Healthy Homemade Snacks to Enjoy on the Way Home From the Gym
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What should you eat after a workout? After a good run, a grunt-inducing weightlifting session, or an intense yoga class, even if you don't "feel the burn," your body needs to replenish its reserves and rebuild. But there's just so much advice out there about what you can't have, some of which is good, some of which is bad — "cut out the carbs," "don't eat fat," and New York City's claim to dietary infamy, "lose the soda," — that we decided to flip the discussion on its head and talk about what you can have. And we've busted a few myths, while we were at it.
We consulted a panel of health and fitness experts to help get some good, basic advice.
Joel Harper is a model turned celebrity personal trainer with 18 years of experience. His clients include Dr. Oz and Jason Read (Olympic gold medalist and world record-breaker in rowing) as well as actors and musicians. Harper has made been featured in O, The Oprah Magazine and Esquire, as well as on Good Morning America, Larry King Live, and of course, The Dr. Oz Show. Harper made some great general recommendations to keep in mind about healthy eating habits:
- Have a snack no later than 30 minutes after the end of a workout, since your body is in need of protein and carbohydrates; waiting too long could send you into a panic mode, grabbing the first thing you see, which may not be the healthiest choice.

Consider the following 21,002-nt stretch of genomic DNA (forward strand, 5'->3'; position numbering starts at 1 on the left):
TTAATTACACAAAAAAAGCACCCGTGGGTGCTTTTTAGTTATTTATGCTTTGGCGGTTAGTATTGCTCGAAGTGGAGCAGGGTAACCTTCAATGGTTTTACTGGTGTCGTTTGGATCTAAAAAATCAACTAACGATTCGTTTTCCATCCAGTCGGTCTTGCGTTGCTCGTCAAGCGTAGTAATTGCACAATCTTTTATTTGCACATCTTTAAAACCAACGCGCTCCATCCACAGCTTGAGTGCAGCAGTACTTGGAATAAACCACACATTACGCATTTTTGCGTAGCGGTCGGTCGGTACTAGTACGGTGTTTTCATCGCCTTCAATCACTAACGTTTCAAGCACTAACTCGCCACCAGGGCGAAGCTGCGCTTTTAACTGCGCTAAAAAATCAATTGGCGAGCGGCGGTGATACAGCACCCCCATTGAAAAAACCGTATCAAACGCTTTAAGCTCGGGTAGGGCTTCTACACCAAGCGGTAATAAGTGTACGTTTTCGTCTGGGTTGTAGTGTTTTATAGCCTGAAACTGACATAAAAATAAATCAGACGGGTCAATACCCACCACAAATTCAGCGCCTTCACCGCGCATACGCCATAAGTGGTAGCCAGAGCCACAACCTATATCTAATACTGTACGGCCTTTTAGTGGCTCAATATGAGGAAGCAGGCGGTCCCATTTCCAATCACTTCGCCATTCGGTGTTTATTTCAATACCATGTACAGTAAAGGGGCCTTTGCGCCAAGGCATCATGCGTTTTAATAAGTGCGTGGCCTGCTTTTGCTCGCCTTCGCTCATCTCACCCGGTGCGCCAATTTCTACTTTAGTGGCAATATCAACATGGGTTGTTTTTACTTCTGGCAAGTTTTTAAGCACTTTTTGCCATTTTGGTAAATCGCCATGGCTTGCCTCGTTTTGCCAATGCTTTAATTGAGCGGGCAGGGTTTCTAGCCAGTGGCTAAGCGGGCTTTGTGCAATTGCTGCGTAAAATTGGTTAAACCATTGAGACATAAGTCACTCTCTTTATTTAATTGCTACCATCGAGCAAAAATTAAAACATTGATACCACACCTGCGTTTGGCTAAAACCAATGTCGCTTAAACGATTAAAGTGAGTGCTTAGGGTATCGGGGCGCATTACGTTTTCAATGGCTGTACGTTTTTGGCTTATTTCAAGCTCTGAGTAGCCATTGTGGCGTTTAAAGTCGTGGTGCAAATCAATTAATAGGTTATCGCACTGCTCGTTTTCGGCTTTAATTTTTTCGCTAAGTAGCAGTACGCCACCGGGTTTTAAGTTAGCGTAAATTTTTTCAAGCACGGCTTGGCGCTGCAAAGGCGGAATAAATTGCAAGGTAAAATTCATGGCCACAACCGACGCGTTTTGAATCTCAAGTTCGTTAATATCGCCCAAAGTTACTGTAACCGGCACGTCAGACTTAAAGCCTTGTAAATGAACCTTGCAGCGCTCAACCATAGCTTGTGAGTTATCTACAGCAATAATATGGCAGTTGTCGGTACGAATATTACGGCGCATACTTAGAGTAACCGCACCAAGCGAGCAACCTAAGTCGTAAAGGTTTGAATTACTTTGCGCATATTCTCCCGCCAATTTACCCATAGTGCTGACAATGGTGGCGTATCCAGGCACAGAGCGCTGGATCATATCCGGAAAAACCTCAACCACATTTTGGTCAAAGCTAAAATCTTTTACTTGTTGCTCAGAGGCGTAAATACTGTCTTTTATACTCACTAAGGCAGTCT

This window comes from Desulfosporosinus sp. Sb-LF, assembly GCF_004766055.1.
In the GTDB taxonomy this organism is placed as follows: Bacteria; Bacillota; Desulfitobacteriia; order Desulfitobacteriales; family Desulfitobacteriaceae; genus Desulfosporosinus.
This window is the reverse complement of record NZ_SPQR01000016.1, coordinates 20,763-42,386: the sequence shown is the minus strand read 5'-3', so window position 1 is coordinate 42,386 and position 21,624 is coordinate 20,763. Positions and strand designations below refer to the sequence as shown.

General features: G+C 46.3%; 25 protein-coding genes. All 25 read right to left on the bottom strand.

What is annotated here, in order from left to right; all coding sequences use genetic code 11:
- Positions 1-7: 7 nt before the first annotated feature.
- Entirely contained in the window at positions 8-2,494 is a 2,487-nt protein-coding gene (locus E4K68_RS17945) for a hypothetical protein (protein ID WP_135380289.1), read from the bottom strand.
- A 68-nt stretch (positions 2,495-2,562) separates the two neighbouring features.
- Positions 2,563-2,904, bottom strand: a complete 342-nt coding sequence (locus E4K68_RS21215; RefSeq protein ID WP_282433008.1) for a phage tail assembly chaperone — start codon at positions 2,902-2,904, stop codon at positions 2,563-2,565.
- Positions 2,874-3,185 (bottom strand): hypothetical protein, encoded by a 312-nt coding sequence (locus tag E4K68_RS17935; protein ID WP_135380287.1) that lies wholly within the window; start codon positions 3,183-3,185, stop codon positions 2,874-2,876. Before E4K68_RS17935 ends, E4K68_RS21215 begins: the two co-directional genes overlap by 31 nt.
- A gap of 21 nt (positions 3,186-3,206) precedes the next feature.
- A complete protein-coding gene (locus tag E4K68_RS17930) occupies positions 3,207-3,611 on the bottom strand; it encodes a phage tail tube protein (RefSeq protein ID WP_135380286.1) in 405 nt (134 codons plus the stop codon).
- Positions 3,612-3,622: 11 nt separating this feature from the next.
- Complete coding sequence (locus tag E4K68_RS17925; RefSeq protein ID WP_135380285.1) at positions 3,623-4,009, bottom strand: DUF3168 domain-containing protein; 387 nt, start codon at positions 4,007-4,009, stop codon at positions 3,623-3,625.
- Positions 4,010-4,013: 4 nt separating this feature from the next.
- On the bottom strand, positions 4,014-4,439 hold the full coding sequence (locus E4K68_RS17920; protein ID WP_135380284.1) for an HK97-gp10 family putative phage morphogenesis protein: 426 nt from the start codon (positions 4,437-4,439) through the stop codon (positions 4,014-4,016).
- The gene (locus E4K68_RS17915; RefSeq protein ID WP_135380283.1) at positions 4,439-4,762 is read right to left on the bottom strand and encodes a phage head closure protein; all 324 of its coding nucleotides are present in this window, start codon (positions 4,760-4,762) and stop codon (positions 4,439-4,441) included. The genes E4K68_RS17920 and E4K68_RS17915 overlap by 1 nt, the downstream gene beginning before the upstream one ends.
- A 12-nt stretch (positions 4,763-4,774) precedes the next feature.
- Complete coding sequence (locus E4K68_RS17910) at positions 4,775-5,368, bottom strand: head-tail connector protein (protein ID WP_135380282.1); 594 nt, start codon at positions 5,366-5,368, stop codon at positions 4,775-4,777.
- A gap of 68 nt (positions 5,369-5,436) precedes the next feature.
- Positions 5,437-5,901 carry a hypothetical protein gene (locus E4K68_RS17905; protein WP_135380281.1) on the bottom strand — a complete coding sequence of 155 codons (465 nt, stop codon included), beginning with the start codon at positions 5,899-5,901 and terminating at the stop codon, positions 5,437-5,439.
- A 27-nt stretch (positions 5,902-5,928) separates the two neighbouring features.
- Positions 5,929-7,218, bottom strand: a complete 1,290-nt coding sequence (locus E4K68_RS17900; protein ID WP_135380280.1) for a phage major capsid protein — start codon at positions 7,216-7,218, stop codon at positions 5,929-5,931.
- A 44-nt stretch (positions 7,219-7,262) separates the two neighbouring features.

- In general, consuming small meals throughout the day is better than three large ones because it keeps up your metabolism, keeps blood sugar levels constant, and eliminates hunger pangs.
- Drink more water
- Hold off on catching the zzz's — your last meal should be no later than three to four hours before going to bed.
Bonnie Taub-Dix, R.D., CDN, runs a nutrition consulting practice and currently writes for US News & World Report. She has served as a representative to the Academy of Nutrition and Dietetics (formerly the American Dietetic Association). She is also the author of Read It Before You Eat It and has been featured on Good Morning America, The TODAY Show, and Anderson Cooper 360. Taub-Dix recommends keeping a food diary with amounts. Why amounts? Well, because having amounts keeps you accountable; without amounts, it's far too easy to get off track.
And Frances Largeman-Roth is a registered dietitian, and contributor and representative for Cooking Light. She is the co-author of the CarbLovers Diet book series as well as other popular health and wellness books. Largeman-Roth has worked at Health magazine, Discovery Health Channel, and Foodfit.com. She had a number of great recommendations for post-workout snacks that will help you keep things in balance and feeling top-notch after a workout. To see what these experts had to say, read on in the slideshow.
Will Budiaman is the Recipe Editor at The Daily Meal. Follow him on Twitter @WillBudiaman.
This story was originally published January 11, 2013.
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